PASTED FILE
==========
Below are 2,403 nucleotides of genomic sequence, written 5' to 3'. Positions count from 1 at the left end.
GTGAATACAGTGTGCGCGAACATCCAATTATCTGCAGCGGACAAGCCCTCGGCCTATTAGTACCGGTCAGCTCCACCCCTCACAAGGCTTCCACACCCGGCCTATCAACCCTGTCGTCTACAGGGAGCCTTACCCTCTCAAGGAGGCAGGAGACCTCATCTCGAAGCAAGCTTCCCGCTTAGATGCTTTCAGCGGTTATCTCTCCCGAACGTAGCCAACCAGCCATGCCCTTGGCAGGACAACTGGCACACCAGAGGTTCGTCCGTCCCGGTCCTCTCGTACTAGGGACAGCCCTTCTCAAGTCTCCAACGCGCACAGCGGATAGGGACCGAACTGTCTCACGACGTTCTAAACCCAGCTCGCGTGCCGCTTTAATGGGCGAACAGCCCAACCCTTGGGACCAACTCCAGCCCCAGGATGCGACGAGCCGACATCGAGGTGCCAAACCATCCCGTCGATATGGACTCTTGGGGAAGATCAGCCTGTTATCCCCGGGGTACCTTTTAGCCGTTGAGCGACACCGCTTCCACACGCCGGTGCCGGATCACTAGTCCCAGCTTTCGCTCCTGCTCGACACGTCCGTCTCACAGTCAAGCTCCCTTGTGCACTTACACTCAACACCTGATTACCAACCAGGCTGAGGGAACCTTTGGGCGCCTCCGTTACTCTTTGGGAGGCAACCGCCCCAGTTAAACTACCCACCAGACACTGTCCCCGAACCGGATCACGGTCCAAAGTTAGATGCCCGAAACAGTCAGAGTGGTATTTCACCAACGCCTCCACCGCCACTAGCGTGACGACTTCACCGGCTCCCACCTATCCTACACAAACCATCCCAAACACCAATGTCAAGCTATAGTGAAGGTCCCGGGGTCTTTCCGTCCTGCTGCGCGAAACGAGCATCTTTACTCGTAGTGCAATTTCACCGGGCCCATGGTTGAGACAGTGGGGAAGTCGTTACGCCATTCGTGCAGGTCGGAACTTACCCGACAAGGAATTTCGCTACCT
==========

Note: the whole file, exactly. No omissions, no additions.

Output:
Below are 2,403 nucleotides of genomic sequence, written 5' to 3'. Positions count from 1 at the left end.
GTGAATACAGTGTGCGCGAACATCCAATTATCTGCAGCGGACAAGCCCTCGGCCTATTAGTACCGGTCAGCTCCACCCCTCACAAGGCTTCCACACCCGGCCTATCAACCCTGTCGTCTACAGGGAGCCTTACCCTCTCAAGGAGGCAGGAGACCTCATCTCGAAGCAAGCTTCCCGCTTAGATGCTTTCAGCGGTTATCTCTCCCGAACGTAGCCAACCAGCCATGCCCTTGGCAGGACAACTGGCACACCAGAGGTTCGTCCGTCCCGGTCCTCTCGTACTAGGGACAGCCCTTCTCAAGTCTCCAACGCGCACAGCGGATAGGGACCGAACTGTCTCACGACGTTCTAAACCCAGCTCGCGTGCCGCTTTAATGGGCGAACAGCCCAACCCTTGGGACCAACTCCAGCCCCAGGATGCGACGAGCCGACATCGAGGTGCCAAACCATCCCGTCGATATGGACTCTTGGGGAAGATCAGCCTGTTATCCCCGGGGTACCTTTTAGCCGTTGAGCGACACCGCTTCCACACGCCGGTGCCGGATCACTAGTCCCAGCTTTCGCTCCTGCTCGACACGTCCGTCTCACAGTCAAGCTCCCTTGTGCACTTACACTCAACACCTGATTACCAACCAGGCTGAGGGAACCTTTGGGCGCCTCCGTTACTCTTTGGGAGGCAACCGCCCCAGTTAAACTACCCACCAGACACTGTCCCCGAACCGGATCACGGTCCAAAGTTAGATGCCCGAAACAGTCAGAGTGGTATTTCACCAACGCCTCCACCGCCACTAGCGTGACGACTTCACCGGCTCCCACCTATCCTACACAAACCATCCCAAACACCAATGTCAAGCTATAGTGAAGGTCCCGGGGTCTTTCCGTCCTGCTGCGCGAAACGAGCATCTTTACTCGTAGTGCAATTTCACCGGGCCCATGGTTGAGACAGTGGGGAAGTCGTTACGCCATTCGTGCAGGTCGGAACTTACCCGACAAGGAATTTCGCTACCT